There's a lot of places in England I haven't had the chance to explore. One evening my close friend invited me over to Oxford to explore the English wilderness. The Sri Lankan Bear Grylls within me couldn't resist so I rushed over to trainline.com and scavenged for the cheapest tickets.
I dress myself in camo to blend in with nature and grab my superdry jacket to keep me somewhat dry in the unforgiving British summer rain. As usual, I pack my camera bag with everything and anything I may need.
In 50 minutes I escaped the realms of the M25 and was in Oxford to be picked up by my friend in a black Benz. We head over straight to the nearest village to have the best sausage roll and hot chocolate, so I've been told.
After a short 10 minute drive with loud rap music, revving engines and tire smoke we arrived in Woodstock. We grab a seat in a cosy cafe surrounded by the frail and wise, my camo not blending in well with the locals sense of fashion. The hot chocolate and sausage roll definitely worth the money, unmatched and authentic.
Another short drive later with the usual bells and whistles we arrive at the house which over looks the spectacular view of Oxford. I grab my bag and before I head in I'm greeted by Montgomery otherwise known as Monty, the great Dane. We reluctantly greet each other and head in. I explore the expanse around me through all the windows and gear up to explore.
We step out the front door and head out into the forest with the cameras and Monty leading the way. I climb over the fence and I'm in. I pause to take in the surrounding tall, skinny trees towering above, blanket of thick green moss wrapping the damp logs, the unusual quietness with a touch of tweeting birds and the gentle trickle of a river in the distance.
We slowly walk forward, making sure not to slip in the patches of mud, snapping frames here and there of the woodland around us. We chat about the different experience of the country compared to the usual photo journeys in London. Eventually we reach the small river and follow it's path but expectedly it started to rain. We decided to power forward making sure to keep the cameras safe in our bag. Somehow managing to squeeze two cameras and six lenses into an already full bag, wrapped the jacket around the bag to keep it super dry! As a fan of the rain I was enjoying it thoroughly, edging forward, appreciating the distant hills with a grey backdrop. After almost getting lost, on a private field, we make it back to the house, making sure the camera gear is dry. We take a short break and review the images.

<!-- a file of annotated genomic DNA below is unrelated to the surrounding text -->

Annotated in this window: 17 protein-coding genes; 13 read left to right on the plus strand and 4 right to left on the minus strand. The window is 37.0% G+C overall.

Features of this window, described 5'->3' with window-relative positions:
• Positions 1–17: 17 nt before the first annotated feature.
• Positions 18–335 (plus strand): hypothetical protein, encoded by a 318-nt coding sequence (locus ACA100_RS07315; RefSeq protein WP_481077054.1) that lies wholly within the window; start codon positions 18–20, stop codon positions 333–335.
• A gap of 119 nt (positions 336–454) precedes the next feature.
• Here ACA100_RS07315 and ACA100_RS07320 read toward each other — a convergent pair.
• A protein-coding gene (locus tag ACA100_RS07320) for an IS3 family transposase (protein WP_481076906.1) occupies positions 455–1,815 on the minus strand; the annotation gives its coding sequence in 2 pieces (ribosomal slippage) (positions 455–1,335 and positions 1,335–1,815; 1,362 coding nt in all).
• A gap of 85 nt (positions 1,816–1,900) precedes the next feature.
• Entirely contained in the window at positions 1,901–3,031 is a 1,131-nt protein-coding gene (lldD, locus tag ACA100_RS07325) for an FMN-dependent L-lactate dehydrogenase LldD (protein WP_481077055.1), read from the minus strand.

A few hours pass. We come to find out about a Roman ruin a few minutes from the house. Bag repacked, muddy boots and super wet jacket back on. We roll out in a Range Rover, the proper country way. A few minutes later we arrive at the entrance to the ruins and begin our trek down. Couple of strides in we were greeted by the pleasant neighs of a few horses in the distance on the neighboring fields. Failing to attract them any closer we get back on track to the ruins.
After having passed a few obstacles along the way mostly involving muddy puddles, we reach the site of the partly unearthed ruins. It's amazing to think that small area of land was occupied by a huge mansion teaming with life thousands of years ago. I continue to explore attempting to imagine the whole scale of the building. But slowly the rain becomes unbearable so we decide to make a quick retreat back to the range rover. On this occasion the rain ruined our little trip! We head back home to dry ourselves and camera gear of.
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Some of my exciting photography journeys!